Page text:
Emaciated mountain lion cub rescued and cared for at Oakland Zoo | Health
SAN FRANCISCO (AP) — An orphaned and emaciated mountain lion cub spotted by hikers in the San Francisco area has been brought to the Oakland Zoo, where vets have named her “Rose” and are trying to treat her.
An initial examination indicated Rose had not eaten in weeks, Dr. Alex Herman, the zoo’s vice president of veterinary services, said in a statement Tuesday. The cub, estimated to be about five months old, weighs just 8.8 pounds (4 kilograms). The average female of her age should weigh around 30 pounds (13.6 kilograms).
“She is excruciatingly skinny. To survive, his body resorted to consuming his own muscle mass,” Herman said. The little one also suffers from extreme dehydration, “and his temperature was so low it couldn’t even be read.”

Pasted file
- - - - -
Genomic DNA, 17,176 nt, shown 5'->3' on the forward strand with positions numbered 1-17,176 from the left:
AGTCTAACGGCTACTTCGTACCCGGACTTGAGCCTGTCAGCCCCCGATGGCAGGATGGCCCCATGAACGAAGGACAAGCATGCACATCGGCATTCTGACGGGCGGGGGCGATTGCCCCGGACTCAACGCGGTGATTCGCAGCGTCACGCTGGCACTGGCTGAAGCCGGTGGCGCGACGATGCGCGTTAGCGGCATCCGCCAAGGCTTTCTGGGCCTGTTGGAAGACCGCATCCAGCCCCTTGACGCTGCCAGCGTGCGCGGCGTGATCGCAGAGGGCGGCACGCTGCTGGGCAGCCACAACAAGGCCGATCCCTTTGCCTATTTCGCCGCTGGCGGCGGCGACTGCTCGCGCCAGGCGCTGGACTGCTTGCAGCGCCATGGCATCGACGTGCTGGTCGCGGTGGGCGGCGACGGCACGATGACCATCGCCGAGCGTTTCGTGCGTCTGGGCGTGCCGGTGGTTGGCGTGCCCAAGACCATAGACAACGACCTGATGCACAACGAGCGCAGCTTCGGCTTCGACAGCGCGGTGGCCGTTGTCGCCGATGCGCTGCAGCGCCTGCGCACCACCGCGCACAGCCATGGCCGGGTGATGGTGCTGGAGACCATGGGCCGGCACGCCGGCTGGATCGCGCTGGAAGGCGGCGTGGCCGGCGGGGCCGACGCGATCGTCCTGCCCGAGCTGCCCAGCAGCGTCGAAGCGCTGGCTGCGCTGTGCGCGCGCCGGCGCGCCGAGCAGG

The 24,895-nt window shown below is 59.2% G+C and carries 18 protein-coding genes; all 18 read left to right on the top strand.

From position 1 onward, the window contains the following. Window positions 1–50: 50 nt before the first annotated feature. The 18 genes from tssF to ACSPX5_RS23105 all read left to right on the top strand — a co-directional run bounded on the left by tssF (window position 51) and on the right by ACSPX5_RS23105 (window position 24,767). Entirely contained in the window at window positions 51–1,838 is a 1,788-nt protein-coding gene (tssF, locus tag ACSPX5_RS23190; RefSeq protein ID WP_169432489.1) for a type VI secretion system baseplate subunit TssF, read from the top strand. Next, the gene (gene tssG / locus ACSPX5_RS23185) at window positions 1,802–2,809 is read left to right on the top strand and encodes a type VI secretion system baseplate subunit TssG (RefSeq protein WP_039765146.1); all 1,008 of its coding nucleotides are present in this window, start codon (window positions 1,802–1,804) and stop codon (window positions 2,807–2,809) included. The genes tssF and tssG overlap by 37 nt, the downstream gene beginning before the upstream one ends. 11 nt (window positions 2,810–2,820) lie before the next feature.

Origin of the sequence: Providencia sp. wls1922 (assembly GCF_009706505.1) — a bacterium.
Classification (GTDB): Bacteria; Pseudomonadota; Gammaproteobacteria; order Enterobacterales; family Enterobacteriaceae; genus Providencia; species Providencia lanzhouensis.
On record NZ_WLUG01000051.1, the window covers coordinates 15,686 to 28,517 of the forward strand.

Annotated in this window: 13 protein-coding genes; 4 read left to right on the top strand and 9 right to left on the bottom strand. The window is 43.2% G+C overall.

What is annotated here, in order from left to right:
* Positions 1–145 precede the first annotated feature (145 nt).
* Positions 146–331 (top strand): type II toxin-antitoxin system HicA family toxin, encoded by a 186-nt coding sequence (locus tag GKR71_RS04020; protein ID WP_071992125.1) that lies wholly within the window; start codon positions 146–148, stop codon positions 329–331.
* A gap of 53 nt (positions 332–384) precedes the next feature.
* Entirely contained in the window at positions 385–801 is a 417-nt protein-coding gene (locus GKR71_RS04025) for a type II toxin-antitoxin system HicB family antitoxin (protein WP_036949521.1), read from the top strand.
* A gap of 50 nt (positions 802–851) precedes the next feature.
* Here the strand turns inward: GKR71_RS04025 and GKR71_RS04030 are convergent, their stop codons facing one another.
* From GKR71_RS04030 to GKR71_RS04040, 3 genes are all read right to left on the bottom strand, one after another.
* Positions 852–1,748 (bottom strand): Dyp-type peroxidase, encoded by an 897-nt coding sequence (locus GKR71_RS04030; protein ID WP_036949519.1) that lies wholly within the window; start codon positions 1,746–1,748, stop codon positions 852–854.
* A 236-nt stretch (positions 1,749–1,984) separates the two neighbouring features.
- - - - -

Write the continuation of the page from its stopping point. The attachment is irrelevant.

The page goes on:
Hikers first spotted Rose at Thornewood Open Space Preserve in San Mateo County and reported the sighting to authorities, who sent a team of biologists and wildlife officials to find the cub . The search lasted five days.
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After a day of treatment, vets are cautiously optimistic about Rose’s recovery. She receives intravenous fluids and hydration and is bottle-fed with small amounts of formula several times a day.
“We can already tell she has a fiery spirit and a clear will to live, and we’re grateful for that,” Herman said.
Rose is the 18th orphan mountain lion cub the Oakland Zoo has received and rehabilitated from the state since 2017, zoo officials said. Three of the 18, Coloma, Toro and Silverado, still reside at the Oakland Zoo.
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